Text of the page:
From time to time I receive an e-mail or phone call inquiring why a particular piano brand is not rated higher or lower in Piano Buyer. Usually the caller has recently played or serviced a piano, been either smitten with or disappointed by it, and disagrees with the rating I’ve given it. Sometimes the questioner simply wants to better understand how I arrived at that rating, or at the ratings in general.
The difficulty of rating pianos has increased over the years. In the early days, there was a huge gap between pianos that were competently made and those that were shoddy in design and/or execution. One didn’t have to be a rocket scientist to place most brands somewhere within a rating system. Over the past decade or so, however, due to globalization and the computerization of manufacturing, shoddy pianos have become a thing of the past, and the quality differences between brands have become very subtle, even as the differences in price have become greater.
The rating system itself has also gone through changes over the years. In the fourth edition of The Piano Book (2001), for example, each brand’s rating was subdivided into individual ratings of its component aspects of performance, quality control, warranty, etc. The number of categories of quality used in the classification system has also varied. Providing rating details and numerous categories may bring a smile to the face of the aficionado, but it makes the novice’s eyes glaze over, creates much more work for me, and generally invites more controversy. Not providing detail, or using fewer categories, on the other hand, makes it more difficult to differentiate brands. Over time, I’ve actually found that a combination of providing less information about each rating and using a moderate number of quality categories better satisfies readers.
Perhaps the biggest change in the rating system, however, has been in the role I’ve assigned to myself. In the days of The Piano Book, I attempted to play judge, using a far-flung network of piano technicians to supply the evidence. That worked well as long as there were pianos with plenty of clear defects by which I could separate good instruments from bad. But as automation has become more sophisticated and companies have cleaned up their acts (or have gone out of business), I’ve come to realize that the differences between brands—and the very definition of quality itself as it pertains to pianos—have become too subtle and subjective for me to feel comfortable in the role of judge. I’ve therefore gradually changed my focus: Now I try to simply reflect, for the sake of the novice, how the piano market is organized.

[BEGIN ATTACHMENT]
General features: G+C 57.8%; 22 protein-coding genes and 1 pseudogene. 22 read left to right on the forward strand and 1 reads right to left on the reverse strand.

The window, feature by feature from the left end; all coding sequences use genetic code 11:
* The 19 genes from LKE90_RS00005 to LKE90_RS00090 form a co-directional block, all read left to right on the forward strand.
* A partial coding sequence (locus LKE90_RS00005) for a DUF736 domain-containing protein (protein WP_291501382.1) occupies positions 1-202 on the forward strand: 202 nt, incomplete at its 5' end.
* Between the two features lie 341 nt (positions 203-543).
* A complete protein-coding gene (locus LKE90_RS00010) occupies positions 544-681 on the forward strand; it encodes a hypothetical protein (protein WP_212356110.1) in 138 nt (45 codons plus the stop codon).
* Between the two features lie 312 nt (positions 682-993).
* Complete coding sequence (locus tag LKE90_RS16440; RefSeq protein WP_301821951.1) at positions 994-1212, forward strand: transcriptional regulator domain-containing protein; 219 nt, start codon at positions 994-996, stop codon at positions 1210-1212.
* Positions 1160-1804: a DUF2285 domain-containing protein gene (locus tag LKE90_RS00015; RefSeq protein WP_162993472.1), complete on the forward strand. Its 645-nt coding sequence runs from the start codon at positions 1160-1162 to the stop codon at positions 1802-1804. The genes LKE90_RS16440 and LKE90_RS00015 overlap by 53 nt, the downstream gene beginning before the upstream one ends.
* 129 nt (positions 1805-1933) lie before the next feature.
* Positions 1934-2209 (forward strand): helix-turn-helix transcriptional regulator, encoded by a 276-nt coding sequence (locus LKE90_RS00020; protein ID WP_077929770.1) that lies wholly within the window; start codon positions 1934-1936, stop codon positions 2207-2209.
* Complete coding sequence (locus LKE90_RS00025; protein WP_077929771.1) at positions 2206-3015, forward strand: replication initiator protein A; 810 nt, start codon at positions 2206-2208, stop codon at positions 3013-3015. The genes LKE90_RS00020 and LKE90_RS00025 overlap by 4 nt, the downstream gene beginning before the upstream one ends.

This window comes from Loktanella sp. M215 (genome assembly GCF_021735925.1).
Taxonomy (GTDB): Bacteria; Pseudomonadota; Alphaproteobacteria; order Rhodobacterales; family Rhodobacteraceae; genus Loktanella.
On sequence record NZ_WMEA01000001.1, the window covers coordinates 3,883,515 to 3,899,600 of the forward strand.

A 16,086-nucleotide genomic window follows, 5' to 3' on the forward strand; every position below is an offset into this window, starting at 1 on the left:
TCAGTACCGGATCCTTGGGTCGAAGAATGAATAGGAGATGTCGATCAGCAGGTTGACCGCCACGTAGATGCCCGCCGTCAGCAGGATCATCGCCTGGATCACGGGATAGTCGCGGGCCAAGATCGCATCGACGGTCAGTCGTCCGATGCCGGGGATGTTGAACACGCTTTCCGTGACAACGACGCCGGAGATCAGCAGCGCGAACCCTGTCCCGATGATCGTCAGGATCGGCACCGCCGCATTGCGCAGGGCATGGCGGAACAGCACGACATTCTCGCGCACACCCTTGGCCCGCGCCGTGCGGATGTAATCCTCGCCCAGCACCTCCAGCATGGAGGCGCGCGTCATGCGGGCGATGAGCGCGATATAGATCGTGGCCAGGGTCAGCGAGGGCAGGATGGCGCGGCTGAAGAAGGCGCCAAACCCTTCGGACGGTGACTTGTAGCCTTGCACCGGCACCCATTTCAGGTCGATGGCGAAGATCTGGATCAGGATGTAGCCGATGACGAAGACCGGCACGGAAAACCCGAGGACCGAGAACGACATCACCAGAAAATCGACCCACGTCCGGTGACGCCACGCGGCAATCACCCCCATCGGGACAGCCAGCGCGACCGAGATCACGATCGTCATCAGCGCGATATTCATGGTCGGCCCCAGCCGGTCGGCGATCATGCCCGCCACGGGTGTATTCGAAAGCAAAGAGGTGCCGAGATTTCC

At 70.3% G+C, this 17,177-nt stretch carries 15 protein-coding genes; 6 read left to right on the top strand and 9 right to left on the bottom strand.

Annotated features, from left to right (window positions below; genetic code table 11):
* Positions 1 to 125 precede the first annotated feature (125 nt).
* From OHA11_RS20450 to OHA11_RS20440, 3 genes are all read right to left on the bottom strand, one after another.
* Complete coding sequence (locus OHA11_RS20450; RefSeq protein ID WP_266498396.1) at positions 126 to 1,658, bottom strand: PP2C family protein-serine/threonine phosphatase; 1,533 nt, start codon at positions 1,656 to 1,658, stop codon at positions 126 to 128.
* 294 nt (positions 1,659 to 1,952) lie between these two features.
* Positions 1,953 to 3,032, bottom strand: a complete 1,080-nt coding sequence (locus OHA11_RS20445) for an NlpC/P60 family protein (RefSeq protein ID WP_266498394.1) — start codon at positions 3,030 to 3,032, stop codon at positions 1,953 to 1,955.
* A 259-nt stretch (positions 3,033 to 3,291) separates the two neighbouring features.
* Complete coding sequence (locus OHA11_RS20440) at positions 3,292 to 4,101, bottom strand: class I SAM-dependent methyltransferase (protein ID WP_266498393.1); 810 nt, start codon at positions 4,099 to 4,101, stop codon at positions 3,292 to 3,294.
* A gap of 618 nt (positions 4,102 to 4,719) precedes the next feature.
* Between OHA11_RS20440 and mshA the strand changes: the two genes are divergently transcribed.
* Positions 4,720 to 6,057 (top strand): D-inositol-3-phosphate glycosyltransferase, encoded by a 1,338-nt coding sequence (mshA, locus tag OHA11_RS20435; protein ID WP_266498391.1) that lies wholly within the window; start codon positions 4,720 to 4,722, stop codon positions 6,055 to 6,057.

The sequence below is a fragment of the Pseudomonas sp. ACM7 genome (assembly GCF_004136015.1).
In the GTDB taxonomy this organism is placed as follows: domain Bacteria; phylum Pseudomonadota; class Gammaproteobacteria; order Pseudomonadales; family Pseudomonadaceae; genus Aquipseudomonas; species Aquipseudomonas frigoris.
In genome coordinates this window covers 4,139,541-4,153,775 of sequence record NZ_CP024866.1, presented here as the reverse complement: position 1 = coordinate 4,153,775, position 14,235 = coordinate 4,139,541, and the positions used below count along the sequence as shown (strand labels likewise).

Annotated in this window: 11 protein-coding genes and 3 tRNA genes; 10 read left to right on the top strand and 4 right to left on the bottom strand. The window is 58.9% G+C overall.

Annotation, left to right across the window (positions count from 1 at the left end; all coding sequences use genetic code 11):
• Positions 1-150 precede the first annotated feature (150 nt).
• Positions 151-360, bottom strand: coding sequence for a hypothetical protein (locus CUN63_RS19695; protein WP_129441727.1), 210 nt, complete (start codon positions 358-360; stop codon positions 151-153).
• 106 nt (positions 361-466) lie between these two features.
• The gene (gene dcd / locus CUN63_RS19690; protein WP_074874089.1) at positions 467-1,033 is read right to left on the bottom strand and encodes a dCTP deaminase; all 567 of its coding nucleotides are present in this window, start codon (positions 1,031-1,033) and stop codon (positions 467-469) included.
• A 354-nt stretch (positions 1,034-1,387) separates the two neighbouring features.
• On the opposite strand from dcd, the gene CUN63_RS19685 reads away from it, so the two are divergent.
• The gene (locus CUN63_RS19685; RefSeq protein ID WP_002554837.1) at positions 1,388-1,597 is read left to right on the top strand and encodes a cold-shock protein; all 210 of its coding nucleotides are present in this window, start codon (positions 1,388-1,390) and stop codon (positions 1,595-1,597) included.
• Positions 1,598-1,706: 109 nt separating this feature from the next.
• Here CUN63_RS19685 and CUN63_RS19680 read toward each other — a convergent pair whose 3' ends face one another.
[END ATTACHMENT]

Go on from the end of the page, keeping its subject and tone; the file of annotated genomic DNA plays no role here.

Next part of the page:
Of course, the piano industry does not speak with one voice on that subject, so I continue to have to make some judgments to resolve conflicts and to take into account other factors. Generally I begin by laying out the ratings according to how the companies themselves position their pianos in the market—that is, by price and features—noting especially how the various offerings from a single manufacturer compare with one another, and which other companies each manufacturer considers to be its competitors. Then, I make small changes in the ratings to reflect aspects of quality that may be—or, in my opinion, should be—of importance to the consumer, but that are not sufficiently taken into account by price and features alone: the length of a company’s track record for quality manufacturing and warranty service, where various components are made (which also relates to the issue of track record), the depth of its technical know-how, how much dealer prep the pianos require, how much of a U.S. presence the company has (this indicates the future availability of warranty service and parts), and, for high-end pianos, to what extent a company’s name, history, and reputation contribute to the perception of its pianos’ quality and the buyer’s pride in owning one. I still take into account anecdotal reports from pianists and technicians, and my own impressions of a piano when I’ve had an opportunity to try one, but I assign less importance to these than before, and no longer systematically seek them out.
The piano aficionado who is looking for a hardheaded, expert scientific assessment of how one brand compares to another will be disappointed by what may appear to be a shirking of my responsibility. But given the advanced state of piano manufacturing today, it would be dishonest and pretentious of me to set myself up as the final authority on the subject, and to try to make a scientific enterprise out of what is, more often than not, a subjective judgment. Rather, I have chosen to simply provide a road map for novice piano buyers—who, after all, often don’t know a Bösendorfer from a Hobart M. Cable—and to leave the more controversial technical and artistic judgments for aficionados to make on their own.
Acoustic & Digital Piano Buyer, the successor to The Piano Book, by Larry Fine, is a FREE, semiannual piano buying guide that will help you make an informed decision concerning the purchase of a new or used piano or digital piano. Read it FREE online or purchase it in print at http://www.PianoBuyer.com.